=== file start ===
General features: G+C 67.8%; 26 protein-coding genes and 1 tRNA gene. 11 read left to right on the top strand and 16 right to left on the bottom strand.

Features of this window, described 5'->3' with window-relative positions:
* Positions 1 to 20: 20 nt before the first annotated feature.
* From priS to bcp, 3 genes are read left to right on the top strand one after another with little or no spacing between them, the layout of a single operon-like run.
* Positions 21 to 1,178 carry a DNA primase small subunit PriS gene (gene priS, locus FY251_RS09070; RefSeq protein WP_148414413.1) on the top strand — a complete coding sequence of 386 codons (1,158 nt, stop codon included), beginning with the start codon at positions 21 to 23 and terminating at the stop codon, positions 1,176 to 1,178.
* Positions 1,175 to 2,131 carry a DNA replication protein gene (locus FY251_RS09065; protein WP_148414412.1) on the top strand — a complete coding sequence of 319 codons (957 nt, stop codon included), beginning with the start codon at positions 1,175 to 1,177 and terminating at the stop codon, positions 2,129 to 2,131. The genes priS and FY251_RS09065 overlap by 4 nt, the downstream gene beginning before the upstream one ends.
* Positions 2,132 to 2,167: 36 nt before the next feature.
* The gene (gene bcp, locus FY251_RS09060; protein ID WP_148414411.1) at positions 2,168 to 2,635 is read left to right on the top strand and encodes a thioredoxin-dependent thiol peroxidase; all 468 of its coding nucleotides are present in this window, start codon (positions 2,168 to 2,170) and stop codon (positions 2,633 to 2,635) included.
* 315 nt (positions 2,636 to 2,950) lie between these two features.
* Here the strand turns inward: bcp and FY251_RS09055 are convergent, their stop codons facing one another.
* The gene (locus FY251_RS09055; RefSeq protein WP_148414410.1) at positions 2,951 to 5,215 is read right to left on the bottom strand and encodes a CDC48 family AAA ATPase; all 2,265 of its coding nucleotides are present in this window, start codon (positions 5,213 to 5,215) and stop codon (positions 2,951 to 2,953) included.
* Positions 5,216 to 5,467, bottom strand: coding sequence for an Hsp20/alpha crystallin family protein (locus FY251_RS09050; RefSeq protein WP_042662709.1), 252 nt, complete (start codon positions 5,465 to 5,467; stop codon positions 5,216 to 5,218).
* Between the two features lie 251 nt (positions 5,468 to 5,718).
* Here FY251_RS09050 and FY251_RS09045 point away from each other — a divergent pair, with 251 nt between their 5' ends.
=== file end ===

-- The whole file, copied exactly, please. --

General features: G+C 67.8%; 26 protein-coding genes and 1 tRNA gene. 11 read left to right on the top strand and 16 right to left on the bottom strand.

Features of this window, described 5'->3' with window-relative positions:
* Positions 1 to 20: 20 nt before the first annotated feature.
* From priS to bcp, 3 genes are read left to right on the top strand one after another with little or no spacing between them, the layout of a single operon-like run.
* Positions 21 to 1,178 carry a DNA primase small subunit PriS gene (gene priS, locus FY251_RS09070; RefSeq protein WP_148414413.1) on the top strand — a complete coding sequence of 386 codons (1,158 nt, stop codon included), beginning with the start codon at positions 21 to 23 and terminating at the stop codon, positions 1,176 to 1,178.
* Positions 1,175 to 2,131 carry a DNA replication protein gene (locus FY251_RS09065; protein WP_148414412.1) on the top strand — a complete coding sequence of 319 codons (957 nt, stop codon included), beginning with the start codon at positions 1,175 to 1,177 and terminating at the stop codon, positions 2,129 to 2,131. The genes priS and FY251_RS09065 overlap by 4 nt, the downstream gene beginning before the upstream one ends.
* Positions 2,132 to 2,167: 36 nt before the next feature.
* The gene (gene bcp, locus FY251_RS09060; protein ID WP_148414411.1) at positions 2,168 to 2,635 is read left to right on the top strand and encodes a thioredoxin-dependent thiol peroxidase; all 468 of its coding nucleotides are present in this window, start codon (positions 2,168 to 2,170) and stop codon (positions 2,633 to 2,635) included.
* 315 nt (positions 2,636 to 2,950) lie between these two features.
* Here the strand turns inward: bcp and FY251_RS09055 are convergent, their stop codons facing one another.
* The gene (locus FY251_RS09055; RefSeq protein WP_148414410.1) at positions 2,951 to 5,215 is read right to left on the bottom strand and encodes a CDC48 family AAA ATPase; all 2,265 of its coding nucleotides are present in this window, start codon (positions 5,213 to 5,215) and stop codon (positions 2,951 to 2,953) included.
* Positions 5,216 to 5,467, bottom strand: coding sequence for an Hsp20/alpha crystallin family protein (locus FY251_RS09050; RefSeq protein WP_042662709.1), 252 nt, complete (start codon positions 5,465 to 5,467; stop codon positions 5,216 to 5,218).
* Between the two features lie 251 nt (positions 5,468 to 5,718).
* Here FY251_RS09050 and FY251_RS09045 point away from each other — a divergent pair, with 251 nt between their 5' ends.